The US Securities and Exchange Commission Chair Gary Gensler and his plans to regulate cryptocurrencies have come under fire from the Republicans. Gensler, on his part, has defended the approach taken by the SEC in enforcing the law against companies that are in the crypto and digital assets space before the Senate Banking Committee.
The Senate Banking Committee
The GOP lawmakers denounced Gensler’s and the SEC’s approach during an appearance before the Senate Banking Committee, accusing him of stifling innovation and increasing the costs for investors. They also stated that social issues such as climate change and diversity in the workforce are not a part of the SEC’s mission.
The criticism is some of the fiercest Gensler has faced since assuming charge of the agency in April and were similar to the criticisms that financial and industrial lobbyists had privately made about President Biden’s SEC chief.
Strong Criticism From Republicans
Republican lawmakers did not hold back while criticizing Gensler and his plans to regulate the crypto space. Republican Senator Pat Toomey from Pennsylvania was heavily critical about Gensler’s approach and the lack of clear guidelines as to how a digital asset would be considered a security, making it subject to oversight from the SEC.
Toomey also questioned Gensler whether he believes that Stablecoins that maintain their value relative to the US Dollar are securities under the definition used by the Supreme Court to define an investment contract. Gensler did not give a clear response to this, stating that “they may well be securities.”
Senator Toomey further added,
“To me, a stablecoin doesn’t meet the second prong of the Howey Test, that there has to be an expectation of profits from the investment. If it doesn’t meet the Howey Test, it looks to me like it’s not a security. Now maybe you’ve got a good argument for why some are, and some aren’t, but…I think we need to have clarity on this. I think we ought to have that publicly, and we certainly shouldn’t be taking enforcement action against somebody without having first provided that clarity.”
John Kennedy, a Republican from Louisiana, was more direct when attacking Gensler, stating,
“As to the people and the companies that you regulate as chairman of the SEC, do you consider yourself to be their daddy? Why do you impose your personal preferences about cultural issues and social issues on companies, and therefore their customers and their workers?”
Gensler has argued that the US securities laws and federal jurisprudence on the topic of securities provide ample clarity for businesses and entrepreneurs to understand whether their assets or inventions can be classified as a security under the law.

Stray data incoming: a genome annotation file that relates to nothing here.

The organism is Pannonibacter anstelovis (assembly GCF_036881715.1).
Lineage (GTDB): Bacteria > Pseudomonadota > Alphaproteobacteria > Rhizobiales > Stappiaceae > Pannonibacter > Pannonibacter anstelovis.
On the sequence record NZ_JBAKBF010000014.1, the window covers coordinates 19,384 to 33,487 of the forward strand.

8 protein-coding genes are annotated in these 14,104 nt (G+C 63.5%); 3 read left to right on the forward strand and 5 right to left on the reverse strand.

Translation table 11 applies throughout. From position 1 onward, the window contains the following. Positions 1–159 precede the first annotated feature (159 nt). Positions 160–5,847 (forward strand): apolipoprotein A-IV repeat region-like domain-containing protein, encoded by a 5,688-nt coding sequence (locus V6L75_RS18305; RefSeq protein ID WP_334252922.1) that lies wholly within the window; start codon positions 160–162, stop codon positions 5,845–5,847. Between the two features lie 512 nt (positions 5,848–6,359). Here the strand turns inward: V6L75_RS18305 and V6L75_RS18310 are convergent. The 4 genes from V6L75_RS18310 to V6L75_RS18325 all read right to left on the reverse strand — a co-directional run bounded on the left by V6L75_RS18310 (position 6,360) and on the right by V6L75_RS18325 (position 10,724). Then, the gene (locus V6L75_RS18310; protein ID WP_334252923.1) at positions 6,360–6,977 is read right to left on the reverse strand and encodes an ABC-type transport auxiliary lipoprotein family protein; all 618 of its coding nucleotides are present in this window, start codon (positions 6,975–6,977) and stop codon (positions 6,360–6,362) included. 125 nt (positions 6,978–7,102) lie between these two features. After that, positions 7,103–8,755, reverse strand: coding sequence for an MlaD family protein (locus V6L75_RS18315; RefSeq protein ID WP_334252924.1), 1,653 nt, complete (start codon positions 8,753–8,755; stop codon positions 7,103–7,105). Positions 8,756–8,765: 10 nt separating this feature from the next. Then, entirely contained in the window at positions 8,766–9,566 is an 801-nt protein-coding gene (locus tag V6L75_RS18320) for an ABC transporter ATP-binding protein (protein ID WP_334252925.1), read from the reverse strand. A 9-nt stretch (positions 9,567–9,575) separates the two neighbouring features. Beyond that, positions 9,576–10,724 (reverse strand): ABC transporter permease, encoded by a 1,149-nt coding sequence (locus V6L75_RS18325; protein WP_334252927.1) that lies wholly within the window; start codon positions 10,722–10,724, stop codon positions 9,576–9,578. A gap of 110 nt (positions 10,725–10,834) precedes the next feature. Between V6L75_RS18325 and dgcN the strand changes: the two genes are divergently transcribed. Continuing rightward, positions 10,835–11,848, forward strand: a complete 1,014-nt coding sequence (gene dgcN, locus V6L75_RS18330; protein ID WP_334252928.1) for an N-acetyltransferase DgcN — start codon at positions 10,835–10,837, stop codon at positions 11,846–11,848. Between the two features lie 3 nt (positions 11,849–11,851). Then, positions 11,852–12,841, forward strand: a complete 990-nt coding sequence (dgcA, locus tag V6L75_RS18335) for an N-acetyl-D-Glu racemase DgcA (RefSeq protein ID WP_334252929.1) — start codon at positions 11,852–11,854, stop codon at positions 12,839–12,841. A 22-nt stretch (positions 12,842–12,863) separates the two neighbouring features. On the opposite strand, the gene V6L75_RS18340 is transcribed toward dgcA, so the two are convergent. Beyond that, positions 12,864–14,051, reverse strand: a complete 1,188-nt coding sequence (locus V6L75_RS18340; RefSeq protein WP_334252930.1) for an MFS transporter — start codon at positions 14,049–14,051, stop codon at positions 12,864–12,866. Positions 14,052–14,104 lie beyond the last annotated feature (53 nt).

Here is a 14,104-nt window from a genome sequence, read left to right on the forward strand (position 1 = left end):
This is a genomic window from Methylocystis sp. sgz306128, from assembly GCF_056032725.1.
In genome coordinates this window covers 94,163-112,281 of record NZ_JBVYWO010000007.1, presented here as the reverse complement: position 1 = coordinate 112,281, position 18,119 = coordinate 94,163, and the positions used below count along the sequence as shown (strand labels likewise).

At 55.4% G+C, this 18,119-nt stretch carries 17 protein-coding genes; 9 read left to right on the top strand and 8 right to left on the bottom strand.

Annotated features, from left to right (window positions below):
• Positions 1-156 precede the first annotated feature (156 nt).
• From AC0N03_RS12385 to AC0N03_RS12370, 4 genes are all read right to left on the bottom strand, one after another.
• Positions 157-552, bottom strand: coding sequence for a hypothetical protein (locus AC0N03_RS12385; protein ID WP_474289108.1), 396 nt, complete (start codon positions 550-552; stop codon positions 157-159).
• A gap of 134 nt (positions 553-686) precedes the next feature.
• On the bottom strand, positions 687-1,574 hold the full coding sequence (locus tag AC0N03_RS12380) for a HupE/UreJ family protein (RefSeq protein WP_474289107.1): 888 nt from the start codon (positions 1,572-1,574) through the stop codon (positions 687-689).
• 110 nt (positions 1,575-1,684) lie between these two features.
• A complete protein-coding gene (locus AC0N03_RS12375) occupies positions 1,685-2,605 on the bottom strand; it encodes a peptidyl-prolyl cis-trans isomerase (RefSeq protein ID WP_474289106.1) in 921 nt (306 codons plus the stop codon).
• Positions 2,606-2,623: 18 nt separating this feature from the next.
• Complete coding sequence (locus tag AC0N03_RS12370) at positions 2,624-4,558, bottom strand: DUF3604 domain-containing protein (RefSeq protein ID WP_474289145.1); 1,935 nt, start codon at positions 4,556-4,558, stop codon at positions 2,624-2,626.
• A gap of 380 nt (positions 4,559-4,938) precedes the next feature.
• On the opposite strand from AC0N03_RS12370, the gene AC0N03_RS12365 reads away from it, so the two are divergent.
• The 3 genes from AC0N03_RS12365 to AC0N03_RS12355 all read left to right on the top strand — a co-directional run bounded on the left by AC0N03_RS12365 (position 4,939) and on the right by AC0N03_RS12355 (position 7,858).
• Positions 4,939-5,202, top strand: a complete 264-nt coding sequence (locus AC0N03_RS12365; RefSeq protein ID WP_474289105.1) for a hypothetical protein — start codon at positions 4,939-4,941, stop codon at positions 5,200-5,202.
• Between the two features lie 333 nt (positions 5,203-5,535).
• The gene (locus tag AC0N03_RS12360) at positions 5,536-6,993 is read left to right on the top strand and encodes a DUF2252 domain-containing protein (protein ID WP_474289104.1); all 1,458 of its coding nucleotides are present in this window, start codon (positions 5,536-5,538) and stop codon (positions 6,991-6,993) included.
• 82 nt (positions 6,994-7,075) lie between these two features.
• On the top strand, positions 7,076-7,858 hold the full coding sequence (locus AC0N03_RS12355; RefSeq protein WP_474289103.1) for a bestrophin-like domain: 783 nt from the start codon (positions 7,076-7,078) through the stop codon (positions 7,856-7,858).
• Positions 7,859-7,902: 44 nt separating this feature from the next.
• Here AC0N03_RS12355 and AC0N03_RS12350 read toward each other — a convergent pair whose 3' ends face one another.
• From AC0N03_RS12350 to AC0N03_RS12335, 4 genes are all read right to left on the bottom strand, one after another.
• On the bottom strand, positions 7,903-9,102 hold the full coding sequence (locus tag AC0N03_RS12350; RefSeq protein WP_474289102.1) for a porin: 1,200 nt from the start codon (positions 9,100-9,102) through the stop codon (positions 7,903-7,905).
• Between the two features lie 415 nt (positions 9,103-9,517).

“This Congress could change the laws, but the laws we have right now have a very broad definition of a security. There is a very specific litany of the instruments that constitute securities.”
Some Praise For The SEC Chief
Gensler can consider himself safe for now as the Democrats control the White House and the Congress, although by the slimmest of margins. Progressives have also praised him for his efforts to ensure public companies’ environmental disclosures and for his criticism of online brokerages such as Robinhood and how they make money by selling retail investors’ stock orders to trading firms such as Citadel Securities, Virtu Financial, etc.
Stronger Crypto Regulation
However, Tuesday’s hearing offered a brief preview of the type of opposition Gensler could face if the Republicans take control of the Congress, giving him very limited time to complete his list of targets. Among Gensler’s top priorities is crypto, which he has often called the wild-west of the financial world.
Last week, Coinbase disclosed that the SEC had threatened that it would sue if the exchange launched a product that would enable its clients to earn interest by lending their coins to other traders. Gensler also revealed that the SEC was close to releasing a report that analyzed the trading that occurred in January with GameStop and other companies.
The SEC has repeatedly called for greater regulation of the Crypto space, with SEC Chair Gary Gensler stating that cryptocurrency trading platforms needed regulation to survive. Gensler has received backing from Senator Elizabeth Warren in his bid to call for stricter regulations. Gensler has also proposed brokers or intermediaries between crypto platforms and the public. Critics have been quick to point out that this is something that defeats the entire purpose of crypto that wants to avoid intermediaries who are plenty in the traditional financial system.
Disclaimer: This article is provided for informational purposes only. It is not offered or intended to be used as legal, tax, investment, financial, or other advice.